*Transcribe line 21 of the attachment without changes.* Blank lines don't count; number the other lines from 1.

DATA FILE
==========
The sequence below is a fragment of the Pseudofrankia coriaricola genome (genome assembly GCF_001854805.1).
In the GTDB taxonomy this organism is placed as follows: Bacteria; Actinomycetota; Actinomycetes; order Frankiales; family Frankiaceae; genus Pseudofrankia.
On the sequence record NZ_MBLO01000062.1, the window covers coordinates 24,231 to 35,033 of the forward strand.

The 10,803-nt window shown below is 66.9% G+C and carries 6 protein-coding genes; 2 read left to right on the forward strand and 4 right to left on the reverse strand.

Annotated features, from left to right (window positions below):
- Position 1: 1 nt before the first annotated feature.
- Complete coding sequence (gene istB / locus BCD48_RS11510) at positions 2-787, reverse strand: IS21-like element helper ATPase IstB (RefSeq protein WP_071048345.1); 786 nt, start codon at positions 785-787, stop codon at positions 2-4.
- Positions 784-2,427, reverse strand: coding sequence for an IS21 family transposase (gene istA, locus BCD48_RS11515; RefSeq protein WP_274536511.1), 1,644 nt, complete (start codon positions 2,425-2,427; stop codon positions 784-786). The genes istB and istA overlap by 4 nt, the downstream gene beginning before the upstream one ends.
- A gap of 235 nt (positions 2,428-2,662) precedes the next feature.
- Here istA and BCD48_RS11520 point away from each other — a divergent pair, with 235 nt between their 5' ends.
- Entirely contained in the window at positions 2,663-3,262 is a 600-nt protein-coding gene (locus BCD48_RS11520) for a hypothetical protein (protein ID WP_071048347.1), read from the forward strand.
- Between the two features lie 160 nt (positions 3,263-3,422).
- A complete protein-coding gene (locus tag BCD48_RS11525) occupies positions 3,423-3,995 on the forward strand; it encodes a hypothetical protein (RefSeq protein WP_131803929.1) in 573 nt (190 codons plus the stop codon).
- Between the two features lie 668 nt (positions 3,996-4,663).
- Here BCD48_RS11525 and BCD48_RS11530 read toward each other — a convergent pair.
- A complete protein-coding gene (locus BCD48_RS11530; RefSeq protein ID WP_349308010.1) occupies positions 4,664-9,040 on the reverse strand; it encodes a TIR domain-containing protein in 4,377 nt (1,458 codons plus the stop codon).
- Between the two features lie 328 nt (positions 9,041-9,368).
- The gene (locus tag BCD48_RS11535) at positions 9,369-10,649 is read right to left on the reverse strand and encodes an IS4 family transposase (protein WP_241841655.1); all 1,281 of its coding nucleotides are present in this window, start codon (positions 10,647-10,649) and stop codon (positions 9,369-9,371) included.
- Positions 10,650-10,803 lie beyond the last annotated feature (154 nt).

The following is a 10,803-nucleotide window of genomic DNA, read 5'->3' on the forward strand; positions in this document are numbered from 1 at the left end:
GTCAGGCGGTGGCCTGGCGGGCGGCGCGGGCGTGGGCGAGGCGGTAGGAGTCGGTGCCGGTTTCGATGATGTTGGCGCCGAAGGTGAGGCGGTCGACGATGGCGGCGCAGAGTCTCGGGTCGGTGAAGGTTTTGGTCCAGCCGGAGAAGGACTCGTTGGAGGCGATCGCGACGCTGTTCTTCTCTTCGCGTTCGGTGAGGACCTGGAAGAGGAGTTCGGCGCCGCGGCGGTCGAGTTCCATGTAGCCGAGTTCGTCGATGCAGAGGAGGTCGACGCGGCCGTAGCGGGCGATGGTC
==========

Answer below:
GTCAGGCGGTGGCCTGGCGGGCGGCGCGGGCGTGGGCGAGGCGGTAGGAGTCGGTGCCGGTTTCGATGATGTTGGCGCCGAAGGTGAGGCGGTCGACGATGGCGGCGCAGAGTCTCGGGTCGGTGAAGGTTTTGGTCCAGCCGGAGAAGGACTCGTTGGAGGCGATCGCGACGCTGTTCTTCTCTTCGCGTTCGGTGAGGACCTGGAAGAGGAGTTCGGCGCCGCGGCGGTCGAGTTCCATGTAGCCGAGTTCGTCGATGCAGAGGAGGTCGACGCGGCCGTAGCGGGCGATGGTC